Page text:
Europe: The Frog in the Slow-Boiling Pot

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The markets seem to be risk-on this year – equities are up and while no one is forecasting a rapid return to growth in Europe, many are saying the crisis is over, not least of them Mario Draghi of the European Central Bank.

But according to Eurostat, Q4 2012 saw the Eurozone economy shrink by a massive 0.6 percent. Germany hit the average, posting a contraction of 0.6 percent, Italy 0.9 per cent and Portugal 1.8 percent.

Adding to the pain, the Italian statistics agency confirmed the country’s growth for 2012 as a whole at -2.2 percent.

In a recent WSJ article, European member states were likened to the “boiling frog” allegory: If you put a frog in scalding water, it said, it will jump out. But if you place it in cold water and slowly raise the heat, it will stay put, eventually being boiled to death.

The member states of Europe are gradually being boiled to death.

A Telegraph article reported Greek statistics agency Elstat’s unemployment figures for November 2012: overall unemployment in Greece reached 27 percent and Greek youth unemployment topped a whopping 61.7 percent. This is compared to “only” 28 percent three years ago.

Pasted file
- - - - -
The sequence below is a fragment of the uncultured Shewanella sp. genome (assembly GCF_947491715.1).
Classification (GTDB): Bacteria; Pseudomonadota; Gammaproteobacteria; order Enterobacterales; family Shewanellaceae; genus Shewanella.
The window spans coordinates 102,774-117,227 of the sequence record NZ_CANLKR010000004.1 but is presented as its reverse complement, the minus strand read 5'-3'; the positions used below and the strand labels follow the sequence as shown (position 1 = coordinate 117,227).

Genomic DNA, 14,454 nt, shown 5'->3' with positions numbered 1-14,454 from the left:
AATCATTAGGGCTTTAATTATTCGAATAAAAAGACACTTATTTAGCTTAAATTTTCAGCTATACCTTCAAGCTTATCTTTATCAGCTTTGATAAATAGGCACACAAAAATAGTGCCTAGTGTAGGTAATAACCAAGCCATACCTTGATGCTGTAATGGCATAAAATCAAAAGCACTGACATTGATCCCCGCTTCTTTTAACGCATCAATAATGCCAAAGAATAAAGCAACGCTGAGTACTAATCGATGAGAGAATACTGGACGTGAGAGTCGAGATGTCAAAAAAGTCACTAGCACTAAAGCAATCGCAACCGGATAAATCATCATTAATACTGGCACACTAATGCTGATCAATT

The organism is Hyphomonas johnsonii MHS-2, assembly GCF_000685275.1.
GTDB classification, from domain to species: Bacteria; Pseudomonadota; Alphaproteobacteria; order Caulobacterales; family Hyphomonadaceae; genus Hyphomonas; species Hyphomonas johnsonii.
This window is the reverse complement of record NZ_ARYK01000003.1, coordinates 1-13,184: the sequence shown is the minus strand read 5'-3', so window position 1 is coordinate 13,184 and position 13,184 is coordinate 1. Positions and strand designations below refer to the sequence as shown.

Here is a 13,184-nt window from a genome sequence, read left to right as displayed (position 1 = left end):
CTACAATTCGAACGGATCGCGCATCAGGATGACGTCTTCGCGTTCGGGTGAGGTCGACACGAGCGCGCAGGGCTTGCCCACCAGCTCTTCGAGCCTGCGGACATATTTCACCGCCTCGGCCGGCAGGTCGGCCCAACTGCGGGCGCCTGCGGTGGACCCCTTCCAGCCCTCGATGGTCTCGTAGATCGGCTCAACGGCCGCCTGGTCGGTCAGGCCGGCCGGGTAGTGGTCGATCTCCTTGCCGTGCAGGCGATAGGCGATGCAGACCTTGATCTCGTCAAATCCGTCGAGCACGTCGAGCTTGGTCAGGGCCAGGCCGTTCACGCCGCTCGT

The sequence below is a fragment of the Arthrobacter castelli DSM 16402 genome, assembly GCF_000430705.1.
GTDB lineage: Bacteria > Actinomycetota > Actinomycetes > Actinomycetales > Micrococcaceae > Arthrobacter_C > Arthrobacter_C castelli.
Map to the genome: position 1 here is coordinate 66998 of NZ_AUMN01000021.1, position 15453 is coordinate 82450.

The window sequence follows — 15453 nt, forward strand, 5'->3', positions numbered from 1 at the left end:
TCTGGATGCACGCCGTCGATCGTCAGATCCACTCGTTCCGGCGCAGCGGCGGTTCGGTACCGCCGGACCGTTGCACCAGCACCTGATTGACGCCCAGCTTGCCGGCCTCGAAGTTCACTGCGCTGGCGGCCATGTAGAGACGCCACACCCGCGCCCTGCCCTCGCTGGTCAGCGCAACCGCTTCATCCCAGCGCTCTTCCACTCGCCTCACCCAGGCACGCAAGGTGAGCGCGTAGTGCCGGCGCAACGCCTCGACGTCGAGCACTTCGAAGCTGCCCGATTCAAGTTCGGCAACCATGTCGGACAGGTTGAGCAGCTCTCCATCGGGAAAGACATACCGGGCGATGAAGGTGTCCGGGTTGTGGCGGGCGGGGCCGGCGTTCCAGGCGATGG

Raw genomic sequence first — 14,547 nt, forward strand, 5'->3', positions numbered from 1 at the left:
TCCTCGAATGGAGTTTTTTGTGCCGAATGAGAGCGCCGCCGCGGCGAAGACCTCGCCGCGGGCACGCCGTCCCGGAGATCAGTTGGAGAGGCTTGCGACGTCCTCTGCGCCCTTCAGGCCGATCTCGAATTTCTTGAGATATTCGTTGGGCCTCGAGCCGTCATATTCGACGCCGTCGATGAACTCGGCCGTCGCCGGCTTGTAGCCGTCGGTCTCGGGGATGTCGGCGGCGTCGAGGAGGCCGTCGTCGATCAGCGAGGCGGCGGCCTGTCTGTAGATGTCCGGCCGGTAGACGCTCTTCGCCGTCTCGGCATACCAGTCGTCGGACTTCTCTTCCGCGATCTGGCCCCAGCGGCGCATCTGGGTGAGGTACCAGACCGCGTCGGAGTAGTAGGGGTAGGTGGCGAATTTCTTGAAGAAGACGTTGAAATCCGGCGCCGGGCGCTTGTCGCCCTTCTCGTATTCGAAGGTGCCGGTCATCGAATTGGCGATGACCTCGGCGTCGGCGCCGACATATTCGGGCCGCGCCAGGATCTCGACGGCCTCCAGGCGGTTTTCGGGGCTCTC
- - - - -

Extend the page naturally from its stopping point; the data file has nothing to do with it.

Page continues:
The risk is that the very fabric of Greek society could start disintegrating under such sustained pressure.

These charts from the Financial Times illustrate why the markets think the problems are behind us.

Source: Financial Times

As the paper explains, the best indicator of revived confidence is the decline in interest-rate spreads between sovereign bonds of vulnerable countries and German Bunds.

Irish spreads, for example, were just 205 basis points on Monday, down from 1,125 points in July 2011. Portuguese spreads are 465 basis points, while even Greek spreads are 946 basis points, down from 4,680 points in March 2012.

Italian and Spanish spreads have been brought to the relatively low levels of 278 and 362 basis points, respectively.

This is a phenomenal turnaround and has removed the pressure on stricken states from paying excessive levels of interest on their debt, but at the same time member states are consigned to a limbo world of negative growth and rising unemployment with no sign of an improvement for years to come.

How long will societies put up with this? We conclude in Part Two.

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